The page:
15 Assessing the Pros and Cons Within the same industry, different companies can be successful with very different degrees of vertical integration. When external circumstances are the same, the fact that different companies have different resources and capabilities and pursue different strategies means that they will make different decisions. Key criteria in the next slide.
16 When is is Vertical Integration more attractive than Outsourcing? How many firms are available to undertake the activities? Is transaction-specific investment needed? Does limited information permit cheating? Are taxes or regulation imposed on transactions? Do the different stages have similar optimal scales of operation? Are the two stages strategically similar? How great the need for entrepreneurship & continual upgrading of capabilities. How uncertain is market demand? Are risks compounded by linkages between vertical stages? The fewer the companies the more attractive is VI. If yes, VI more attractive. VI can limit opportunism. VI can avoid them. Greater the similarity, the more attractive is VI. Greater the strategic similarity, the more attractive is VI. Greater the need, the greater the disadvantages of VI. Greater the unpredictability, the more costly is VI. VI increases risk.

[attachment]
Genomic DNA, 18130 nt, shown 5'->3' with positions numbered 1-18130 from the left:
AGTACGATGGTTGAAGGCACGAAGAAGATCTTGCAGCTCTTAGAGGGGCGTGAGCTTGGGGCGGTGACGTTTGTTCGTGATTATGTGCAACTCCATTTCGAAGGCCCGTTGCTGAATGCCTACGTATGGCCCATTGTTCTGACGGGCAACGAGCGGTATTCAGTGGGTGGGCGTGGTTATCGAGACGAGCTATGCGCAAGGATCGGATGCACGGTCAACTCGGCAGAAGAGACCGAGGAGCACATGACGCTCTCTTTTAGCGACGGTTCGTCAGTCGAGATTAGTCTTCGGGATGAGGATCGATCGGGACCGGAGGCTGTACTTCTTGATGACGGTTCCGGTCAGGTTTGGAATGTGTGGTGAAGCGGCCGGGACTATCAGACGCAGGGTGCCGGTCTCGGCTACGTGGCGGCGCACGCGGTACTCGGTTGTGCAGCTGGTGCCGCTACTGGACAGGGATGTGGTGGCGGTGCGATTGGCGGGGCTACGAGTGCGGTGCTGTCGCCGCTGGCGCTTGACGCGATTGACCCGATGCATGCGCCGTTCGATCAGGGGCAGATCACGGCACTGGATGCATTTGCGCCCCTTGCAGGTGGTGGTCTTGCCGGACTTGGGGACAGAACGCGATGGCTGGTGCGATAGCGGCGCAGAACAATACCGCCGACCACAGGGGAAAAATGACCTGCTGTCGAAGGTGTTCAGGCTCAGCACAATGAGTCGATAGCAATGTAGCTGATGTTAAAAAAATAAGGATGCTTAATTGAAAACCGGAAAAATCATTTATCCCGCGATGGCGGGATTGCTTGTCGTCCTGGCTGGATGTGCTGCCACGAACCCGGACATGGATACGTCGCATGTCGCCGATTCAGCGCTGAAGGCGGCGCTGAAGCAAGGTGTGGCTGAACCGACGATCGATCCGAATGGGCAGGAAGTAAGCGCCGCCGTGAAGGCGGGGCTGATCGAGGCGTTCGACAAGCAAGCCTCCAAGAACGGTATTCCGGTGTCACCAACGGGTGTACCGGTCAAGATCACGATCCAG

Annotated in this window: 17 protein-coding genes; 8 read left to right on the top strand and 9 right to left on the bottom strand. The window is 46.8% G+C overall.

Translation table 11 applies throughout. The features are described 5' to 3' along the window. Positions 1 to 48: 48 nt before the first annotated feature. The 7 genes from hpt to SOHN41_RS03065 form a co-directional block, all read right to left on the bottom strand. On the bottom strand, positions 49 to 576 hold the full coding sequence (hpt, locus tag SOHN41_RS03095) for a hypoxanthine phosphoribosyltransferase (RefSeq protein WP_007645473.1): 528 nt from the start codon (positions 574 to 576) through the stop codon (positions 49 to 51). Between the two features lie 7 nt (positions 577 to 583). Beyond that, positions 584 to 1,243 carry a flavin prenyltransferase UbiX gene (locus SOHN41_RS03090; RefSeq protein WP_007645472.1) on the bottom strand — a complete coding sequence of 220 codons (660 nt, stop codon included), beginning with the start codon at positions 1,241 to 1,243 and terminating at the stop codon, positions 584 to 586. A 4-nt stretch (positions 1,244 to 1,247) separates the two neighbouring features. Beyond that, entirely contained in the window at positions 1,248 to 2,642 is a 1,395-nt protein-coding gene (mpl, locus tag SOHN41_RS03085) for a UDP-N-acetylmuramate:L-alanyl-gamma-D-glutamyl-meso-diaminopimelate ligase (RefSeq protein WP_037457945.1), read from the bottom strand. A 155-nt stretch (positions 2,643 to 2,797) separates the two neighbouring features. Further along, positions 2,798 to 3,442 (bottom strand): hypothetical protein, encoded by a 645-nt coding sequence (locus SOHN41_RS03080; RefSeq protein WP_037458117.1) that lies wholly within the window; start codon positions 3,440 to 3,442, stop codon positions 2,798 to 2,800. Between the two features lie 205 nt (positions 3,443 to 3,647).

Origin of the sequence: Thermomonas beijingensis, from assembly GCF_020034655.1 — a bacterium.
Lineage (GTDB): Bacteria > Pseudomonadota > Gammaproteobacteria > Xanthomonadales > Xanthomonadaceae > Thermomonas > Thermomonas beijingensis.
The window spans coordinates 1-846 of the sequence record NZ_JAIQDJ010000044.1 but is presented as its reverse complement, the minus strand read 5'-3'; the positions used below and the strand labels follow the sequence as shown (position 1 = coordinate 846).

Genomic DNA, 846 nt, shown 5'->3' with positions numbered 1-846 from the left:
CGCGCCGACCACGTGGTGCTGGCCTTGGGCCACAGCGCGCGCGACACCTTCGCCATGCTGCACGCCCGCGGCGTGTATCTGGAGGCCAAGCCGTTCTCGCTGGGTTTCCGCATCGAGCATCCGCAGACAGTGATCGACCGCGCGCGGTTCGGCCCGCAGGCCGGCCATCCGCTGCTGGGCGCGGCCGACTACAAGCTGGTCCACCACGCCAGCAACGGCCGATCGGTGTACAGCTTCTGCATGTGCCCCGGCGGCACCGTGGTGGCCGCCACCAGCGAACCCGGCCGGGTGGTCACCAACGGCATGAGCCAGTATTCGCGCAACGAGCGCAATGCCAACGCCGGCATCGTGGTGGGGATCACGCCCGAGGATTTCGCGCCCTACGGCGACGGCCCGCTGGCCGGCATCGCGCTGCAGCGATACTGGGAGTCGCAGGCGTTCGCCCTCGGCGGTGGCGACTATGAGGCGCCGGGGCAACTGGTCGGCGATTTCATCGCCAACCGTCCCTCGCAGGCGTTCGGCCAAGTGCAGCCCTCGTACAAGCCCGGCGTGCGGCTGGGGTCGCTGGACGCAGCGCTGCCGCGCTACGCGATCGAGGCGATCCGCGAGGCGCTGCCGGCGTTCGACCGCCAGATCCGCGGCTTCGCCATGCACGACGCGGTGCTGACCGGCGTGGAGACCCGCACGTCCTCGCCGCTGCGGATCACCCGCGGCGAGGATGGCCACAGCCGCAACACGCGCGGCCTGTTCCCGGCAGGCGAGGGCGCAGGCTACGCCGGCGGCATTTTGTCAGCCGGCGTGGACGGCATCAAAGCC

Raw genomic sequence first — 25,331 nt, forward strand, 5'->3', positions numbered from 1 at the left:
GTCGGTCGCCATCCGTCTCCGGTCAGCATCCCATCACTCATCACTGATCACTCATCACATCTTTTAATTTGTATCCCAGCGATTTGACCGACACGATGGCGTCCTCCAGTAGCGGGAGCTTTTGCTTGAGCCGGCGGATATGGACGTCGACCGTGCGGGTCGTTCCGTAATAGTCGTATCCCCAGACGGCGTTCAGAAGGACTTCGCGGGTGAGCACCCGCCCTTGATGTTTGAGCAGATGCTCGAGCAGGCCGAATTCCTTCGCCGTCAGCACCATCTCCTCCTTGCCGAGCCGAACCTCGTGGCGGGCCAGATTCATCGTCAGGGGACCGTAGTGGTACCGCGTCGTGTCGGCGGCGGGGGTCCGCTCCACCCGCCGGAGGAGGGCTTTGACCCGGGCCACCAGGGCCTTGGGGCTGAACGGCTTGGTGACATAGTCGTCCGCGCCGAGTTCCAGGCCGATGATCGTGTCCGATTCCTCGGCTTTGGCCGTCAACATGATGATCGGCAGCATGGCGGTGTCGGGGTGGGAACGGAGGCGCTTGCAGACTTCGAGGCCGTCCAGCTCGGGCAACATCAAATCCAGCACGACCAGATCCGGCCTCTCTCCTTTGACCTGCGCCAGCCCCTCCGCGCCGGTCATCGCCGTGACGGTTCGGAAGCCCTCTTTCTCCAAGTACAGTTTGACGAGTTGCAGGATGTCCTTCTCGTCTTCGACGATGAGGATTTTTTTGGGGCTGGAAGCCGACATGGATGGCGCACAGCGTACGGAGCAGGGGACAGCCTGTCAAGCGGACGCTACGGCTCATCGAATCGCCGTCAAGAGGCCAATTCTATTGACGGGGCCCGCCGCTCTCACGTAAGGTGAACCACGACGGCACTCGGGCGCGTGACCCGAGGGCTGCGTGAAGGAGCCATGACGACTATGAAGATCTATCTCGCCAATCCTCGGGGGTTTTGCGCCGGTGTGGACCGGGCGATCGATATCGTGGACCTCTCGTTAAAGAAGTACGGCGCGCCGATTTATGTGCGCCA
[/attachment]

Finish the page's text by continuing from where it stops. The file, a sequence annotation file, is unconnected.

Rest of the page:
17 The value chain for steel cans Iron ore mining Steel production Steel strip production Can making Canning of food, drink, oil, etc. MARKET CONTRACTS VERTICAL INTEGRATION MARKET CONTRACTS VERTICAL INTEGRATION, AND MARKET CONTRACTS What factors explain why some stages are vertically integrated, while others are linked by market transactions?
18 Different Types of Vertical Relationships Low Formalization High Low Spot sales/ purchases Long-term contracts Agency agreements Informal supplier/ customer relationships Franchises Supplier/ customer partnerships Joint ventures Vertical integration Low Degree of Commitment High
19 Designing Vertical Relationships: Long-Term Contracts and Quasi-Vertical Integration Intermediate between spot transactions and vertical integration are several types of vertical relationships: such relationships may combine benefits of both market transactions and internalization. Key issues in designing vertical relationships: -How is risk allocated between the parties? Uncertainties over the course of the contract. For example: franchise agreements franchisee bears more risk. -Are the incentives appropriate, to minimize transaction cost? Very often, the most effective incentive is the promise of future business.